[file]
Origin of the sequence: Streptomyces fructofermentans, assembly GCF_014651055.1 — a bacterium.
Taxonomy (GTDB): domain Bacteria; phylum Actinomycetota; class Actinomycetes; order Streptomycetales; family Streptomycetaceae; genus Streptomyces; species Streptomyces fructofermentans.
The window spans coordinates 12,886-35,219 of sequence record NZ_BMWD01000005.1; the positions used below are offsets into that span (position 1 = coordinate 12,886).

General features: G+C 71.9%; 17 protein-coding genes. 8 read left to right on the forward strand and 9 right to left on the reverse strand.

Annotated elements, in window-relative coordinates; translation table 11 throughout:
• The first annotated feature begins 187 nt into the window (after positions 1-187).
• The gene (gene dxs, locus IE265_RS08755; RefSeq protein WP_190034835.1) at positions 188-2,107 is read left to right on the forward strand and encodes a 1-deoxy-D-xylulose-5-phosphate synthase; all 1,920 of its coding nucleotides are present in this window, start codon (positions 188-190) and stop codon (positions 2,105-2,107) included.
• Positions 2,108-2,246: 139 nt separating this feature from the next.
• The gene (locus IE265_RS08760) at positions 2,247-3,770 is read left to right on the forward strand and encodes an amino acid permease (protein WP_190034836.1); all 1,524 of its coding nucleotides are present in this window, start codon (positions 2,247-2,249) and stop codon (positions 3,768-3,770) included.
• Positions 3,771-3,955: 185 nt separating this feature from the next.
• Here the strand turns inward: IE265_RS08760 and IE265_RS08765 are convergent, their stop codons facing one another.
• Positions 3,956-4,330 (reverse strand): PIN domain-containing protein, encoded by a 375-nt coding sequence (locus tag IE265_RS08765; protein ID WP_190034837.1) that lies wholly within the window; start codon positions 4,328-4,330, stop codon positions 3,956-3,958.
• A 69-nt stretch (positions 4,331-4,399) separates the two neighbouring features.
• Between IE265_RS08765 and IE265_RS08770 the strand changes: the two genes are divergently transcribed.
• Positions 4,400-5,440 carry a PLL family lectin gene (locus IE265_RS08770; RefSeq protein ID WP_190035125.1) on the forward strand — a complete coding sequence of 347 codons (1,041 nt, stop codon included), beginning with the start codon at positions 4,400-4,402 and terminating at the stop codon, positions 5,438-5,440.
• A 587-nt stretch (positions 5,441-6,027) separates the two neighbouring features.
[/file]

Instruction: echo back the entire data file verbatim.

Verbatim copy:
Origin of the sequence: Streptomyces fructofermentans, assembly GCF_014651055.1 — a bacterium.
Taxonomy (GTDB): domain Bacteria; phylum Actinomycetota; class Actinomycetes; order Streptomycetales; family Streptomycetaceae; genus Streptomyces; species Streptomyces fructofermentans.
The window spans coordinates 12,886-35,219 of sequence record NZ_BMWD01000005.1; the positions used below are offsets into that span (position 1 = coordinate 12,886).

General features: G+C 71.9%; 17 protein-coding genes. 8 read left to right on the forward strand and 9 right to left on the reverse strand.

Annotated elements, in window-relative coordinates; translation table 11 throughout:
• The first annotated feature begins 187 nt into the window (after positions 1-187).
• The gene (gene dxs, locus IE265_RS08755; RefSeq protein WP_190034835.1) at positions 188-2,107 is read left to right on the forward strand and encodes a 1-deoxy-D-xylulose-5-phosphate synthase; all 1,920 of its coding nucleotides are present in this window, start codon (positions 188-190) and stop codon (positions 2,105-2,107) included.
• Positions 2,108-2,246: 139 nt separating this feature from the next.
• The gene (locus IE265_RS08760) at positions 2,247-3,770 is read left to right on the forward strand and encodes an amino acid permease (protein WP_190034836.1); all 1,524 of its coding nucleotides are present in this window, start codon (positions 2,247-2,249) and stop codon (positions 3,768-3,770) included.
• Positions 3,771-3,955: 185 nt separating this feature from the next.
• Here the strand turns inward: IE265_RS08760 and IE265_RS08765 are convergent, their stop codons facing one another.
• Positions 3,956-4,330 (reverse strand): PIN domain-containing protein, encoded by a 375-nt coding sequence (locus tag IE265_RS08765; protein ID WP_190034837.1) that lies wholly within the window; start codon positions 4,328-4,330, stop codon positions 3,956-3,958.
• A 69-nt stretch (positions 4,331-4,399) separates the two neighbouring features.
• Between IE265_RS08765 and IE265_RS08770 the strand changes: the two genes are divergently transcribed.
• Positions 4,400-5,440 carry a PLL family lectin gene (locus IE265_RS08770; RefSeq protein ID WP_190035125.1) on the forward strand — a complete coding sequence of 347 codons (1,041 nt, stop codon included), beginning with the start codon at positions 4,400-4,402 and terminating at the stop codon, positions 5,438-5,440.
• A 587-nt stretch (positions 5,441-6,027) separates the two neighbouring features.